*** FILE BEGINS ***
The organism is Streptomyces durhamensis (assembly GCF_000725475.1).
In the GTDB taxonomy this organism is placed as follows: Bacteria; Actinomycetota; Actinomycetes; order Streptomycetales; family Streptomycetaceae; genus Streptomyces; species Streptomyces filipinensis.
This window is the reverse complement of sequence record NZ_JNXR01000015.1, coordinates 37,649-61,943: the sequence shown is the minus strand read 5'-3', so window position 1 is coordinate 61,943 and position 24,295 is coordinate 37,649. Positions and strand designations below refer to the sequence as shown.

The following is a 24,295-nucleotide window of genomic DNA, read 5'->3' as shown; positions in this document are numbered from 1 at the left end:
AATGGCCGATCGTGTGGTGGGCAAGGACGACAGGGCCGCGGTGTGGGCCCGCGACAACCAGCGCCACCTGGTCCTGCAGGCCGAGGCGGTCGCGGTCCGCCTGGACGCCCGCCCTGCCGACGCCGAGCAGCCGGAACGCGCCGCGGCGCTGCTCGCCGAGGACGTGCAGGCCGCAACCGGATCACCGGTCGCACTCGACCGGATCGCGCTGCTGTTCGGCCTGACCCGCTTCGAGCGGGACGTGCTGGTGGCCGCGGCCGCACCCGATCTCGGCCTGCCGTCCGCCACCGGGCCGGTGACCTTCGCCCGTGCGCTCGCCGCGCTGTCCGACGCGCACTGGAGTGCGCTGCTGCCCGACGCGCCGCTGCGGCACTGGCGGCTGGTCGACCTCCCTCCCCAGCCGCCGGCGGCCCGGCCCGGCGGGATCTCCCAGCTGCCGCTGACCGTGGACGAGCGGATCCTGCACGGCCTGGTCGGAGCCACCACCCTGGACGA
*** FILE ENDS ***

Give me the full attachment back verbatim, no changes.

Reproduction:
The organism is Streptomyces durhamensis (assembly GCF_000725475.1).
In the GTDB taxonomy this organism is placed as follows: Bacteria; Actinomycetota; Actinomycetes; order Streptomycetales; family Streptomycetaceae; genus Streptomyces; species Streptomyces filipinensis.
This window is the reverse complement of sequence record NZ_JNXR01000015.1, coordinates 37,649-61,943: the sequence shown is the minus strand read 5'-3', so window position 1 is coordinate 61,943 and position 24,295 is coordinate 37,649. Positions and strand designations below refer to the sequence as shown.

The following is a 24,295-nucleotide window of genomic DNA, read 5'->3' as shown; positions in this document are numbered from 1 at the left end:
AATGGCCGATCGTGTGGTGGGCAAGGACGACAGGGCCGCGGTGTGGGCCCGCGACAACCAGCGCCACCTGGTCCTGCAGGCCGAGGCGGTCGCGGTCCGCCTGGACGCCCGCCCTGCCGACGCCGAGCAGCCGGAACGCGCCGCGGCGCTGCTCGCCGAGGACGTGCAGGCCGCAACCGGATCACCGGTCGCACTCGACCGGATCGCGCTGCTGTTCGGCCTGACCCGCTTCGAGCGGGACGTGCTGGTGGCCGCGGCCGCACCCGATCTCGGCCTGCCGTCCGCCACCGGGCCGGTGACCTTCGCCCGTGCGCTCGCCGCGCTGTCCGACGCGCACTGGAGTGCGCTGCTGCCCGACGCGCCGCTGCGGCACTGGCGGCTGGTCGACCTCCCTCCCCAGCCGCCGGCGGCCCGGCCCGGCGGGATCTCCCAGCTGCCGCTGACCGTGGACGAGCGGATCCTGCACGGCCTGGTCGGAGCCACCACCCTGGACGA